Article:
Tibetan Culture Beyond the Land of Snows
by Richard Kennedy
Tibetan Culture Beyond the Land of Snows uses a translation of the Tibetan term for Tibet, Bhöd Gangchen-Jong, or “land of snows,” to describe a community of people who are Tibetan in origin but are now living outside the historical and ethnographic boundaries of Tibet.
These Tibetans began to leave Tibet in 1959 after His Holiness the 14th Dalai Lama, the spiritual and temporal leader of the people of Tibet, fled to India. The Dalai Lama fled Tibet after a decade of negotiations with the Chinese government for peaceful co-existence had failed. He eventually established a government-in-exile in the Himalayan town of Dharamsala. Over the subsequent forty years many other Tibetans have escaped from Chinese-occupied Tibet and settled throughout India and Nepal, and smaller numbers have emigrated to North America and Europe. Now approximately 140,000 Tibetans live outside of Tibet. Another six million Tibetans remain in the Tibetan areas of present-day China. This Festival program focuses on the culture of the Tibetan refugee community, beyond the land of snows.
The Festival often has featured the cultures of immigrant groups; these programs have explored the transformations that take place in cultures uprooted and reestablished in new settings. In the case of Tibetans, those who settled in India have adopted elements of Indian culture, many of which have long been familiar to them. These Tibetans have learned Hindi, altered their diet to suit the Indian sub-continent, and established Indian bureaucratic systems. Similarly, Tibetans in North America have learned English, formed rock bands, and eaten hamburgers at McDonald’s. But although the immigration of Tibetans to India, Europe, and the United States is similar to the migrations of many peoples who have fled war, destitution, and/or political chaos, the degree to which Tibetans immediately seized on culture as a focus for their new identities is striking.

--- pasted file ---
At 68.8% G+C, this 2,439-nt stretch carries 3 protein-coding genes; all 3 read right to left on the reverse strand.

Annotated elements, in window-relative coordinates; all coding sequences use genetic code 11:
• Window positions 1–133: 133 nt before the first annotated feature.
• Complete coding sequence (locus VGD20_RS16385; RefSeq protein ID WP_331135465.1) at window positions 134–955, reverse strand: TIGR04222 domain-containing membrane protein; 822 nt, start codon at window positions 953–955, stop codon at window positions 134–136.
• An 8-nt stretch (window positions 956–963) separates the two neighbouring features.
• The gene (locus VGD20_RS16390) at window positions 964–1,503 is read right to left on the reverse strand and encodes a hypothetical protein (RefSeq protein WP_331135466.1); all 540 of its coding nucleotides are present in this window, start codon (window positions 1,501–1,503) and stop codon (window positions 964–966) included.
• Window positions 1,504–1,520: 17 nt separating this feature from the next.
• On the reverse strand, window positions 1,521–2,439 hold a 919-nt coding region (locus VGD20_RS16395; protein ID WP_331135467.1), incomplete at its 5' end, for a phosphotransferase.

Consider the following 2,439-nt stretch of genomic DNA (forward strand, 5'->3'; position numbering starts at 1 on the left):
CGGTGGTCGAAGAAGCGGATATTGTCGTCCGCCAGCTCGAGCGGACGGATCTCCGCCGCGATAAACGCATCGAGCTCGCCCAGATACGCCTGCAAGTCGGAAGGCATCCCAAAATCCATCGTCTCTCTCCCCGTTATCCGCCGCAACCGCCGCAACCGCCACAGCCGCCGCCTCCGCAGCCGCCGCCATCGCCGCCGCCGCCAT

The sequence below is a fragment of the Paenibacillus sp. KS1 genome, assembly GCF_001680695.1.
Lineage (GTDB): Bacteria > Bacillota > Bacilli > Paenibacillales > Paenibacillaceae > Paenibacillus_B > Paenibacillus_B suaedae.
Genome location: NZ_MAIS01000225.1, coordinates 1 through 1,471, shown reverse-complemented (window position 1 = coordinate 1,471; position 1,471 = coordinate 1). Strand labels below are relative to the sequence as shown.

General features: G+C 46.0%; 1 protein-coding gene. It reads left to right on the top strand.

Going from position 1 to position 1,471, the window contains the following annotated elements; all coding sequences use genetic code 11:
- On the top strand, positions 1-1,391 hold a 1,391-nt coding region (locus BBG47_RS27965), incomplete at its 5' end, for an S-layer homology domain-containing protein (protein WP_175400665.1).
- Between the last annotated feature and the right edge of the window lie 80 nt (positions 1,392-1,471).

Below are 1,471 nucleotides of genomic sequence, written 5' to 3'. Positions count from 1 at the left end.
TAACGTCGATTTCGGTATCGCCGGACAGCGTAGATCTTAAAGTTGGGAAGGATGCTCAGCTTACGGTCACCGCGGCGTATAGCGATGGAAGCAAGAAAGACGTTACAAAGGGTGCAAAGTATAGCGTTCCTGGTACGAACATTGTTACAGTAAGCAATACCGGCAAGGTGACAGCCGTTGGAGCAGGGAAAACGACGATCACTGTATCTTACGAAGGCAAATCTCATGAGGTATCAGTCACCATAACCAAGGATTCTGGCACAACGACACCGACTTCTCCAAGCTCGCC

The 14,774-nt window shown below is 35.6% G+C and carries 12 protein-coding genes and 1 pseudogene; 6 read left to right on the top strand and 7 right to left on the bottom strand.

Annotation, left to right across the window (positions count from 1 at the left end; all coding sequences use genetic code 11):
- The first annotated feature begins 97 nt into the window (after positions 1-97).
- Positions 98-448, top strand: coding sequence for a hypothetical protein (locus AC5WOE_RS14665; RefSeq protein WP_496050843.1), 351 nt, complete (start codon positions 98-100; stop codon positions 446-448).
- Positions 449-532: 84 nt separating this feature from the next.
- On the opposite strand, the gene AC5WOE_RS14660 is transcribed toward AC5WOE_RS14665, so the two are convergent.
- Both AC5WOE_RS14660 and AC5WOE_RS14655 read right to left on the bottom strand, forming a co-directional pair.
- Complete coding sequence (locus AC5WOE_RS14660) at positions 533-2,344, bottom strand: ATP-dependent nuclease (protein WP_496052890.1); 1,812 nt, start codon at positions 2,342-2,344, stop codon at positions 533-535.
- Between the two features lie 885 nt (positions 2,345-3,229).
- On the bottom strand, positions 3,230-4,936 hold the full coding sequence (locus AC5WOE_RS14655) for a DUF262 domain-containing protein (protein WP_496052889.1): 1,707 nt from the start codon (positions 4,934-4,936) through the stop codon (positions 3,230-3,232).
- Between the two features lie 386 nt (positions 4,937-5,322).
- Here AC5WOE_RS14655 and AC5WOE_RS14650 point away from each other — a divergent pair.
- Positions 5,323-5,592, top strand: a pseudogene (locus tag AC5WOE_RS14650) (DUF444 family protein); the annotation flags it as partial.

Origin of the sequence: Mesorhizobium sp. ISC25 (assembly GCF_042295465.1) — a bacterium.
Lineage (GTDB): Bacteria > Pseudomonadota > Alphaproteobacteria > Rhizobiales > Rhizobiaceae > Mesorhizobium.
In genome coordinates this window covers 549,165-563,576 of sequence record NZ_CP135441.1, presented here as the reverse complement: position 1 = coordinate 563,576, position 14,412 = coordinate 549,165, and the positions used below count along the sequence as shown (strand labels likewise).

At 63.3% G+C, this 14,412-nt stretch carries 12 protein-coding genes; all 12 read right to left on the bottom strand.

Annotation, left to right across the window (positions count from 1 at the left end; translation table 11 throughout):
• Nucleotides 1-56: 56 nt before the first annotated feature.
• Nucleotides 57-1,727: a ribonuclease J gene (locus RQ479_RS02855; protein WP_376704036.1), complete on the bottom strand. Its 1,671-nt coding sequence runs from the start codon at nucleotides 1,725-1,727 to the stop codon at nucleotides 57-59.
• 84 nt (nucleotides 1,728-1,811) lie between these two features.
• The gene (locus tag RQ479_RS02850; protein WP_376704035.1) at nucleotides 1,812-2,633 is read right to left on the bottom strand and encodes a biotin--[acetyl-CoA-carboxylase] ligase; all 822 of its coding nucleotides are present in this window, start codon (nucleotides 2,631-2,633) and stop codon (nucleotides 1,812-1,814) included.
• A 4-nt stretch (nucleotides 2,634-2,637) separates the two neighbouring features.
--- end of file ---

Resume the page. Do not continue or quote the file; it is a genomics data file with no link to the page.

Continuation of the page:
The destruction of Tibetan monasteries and cultural institutions over the past four decades, but particularly during the Cultural Revolution of 1966-78, left many in the Tibetan community fearing the total annihilation of the centuries-old religious and secular traditions of the country. Cultural preservation often is important to immigrant identity; however, the Tibetans have made it a central goal not only of their new society but also of their new government. The establishment of cultural institutions that would revitalize and strengthen traditional Tibetan culture was among the first considerations of the government-in-exile. TIPA (the Tibetan Institute for Performing Arts), Men-tse Khang (The Tibetan Medical and Astro Institute), and the Library of Tibetan Works and Archives are but three of numerous institutions that are integral to the policies of that government.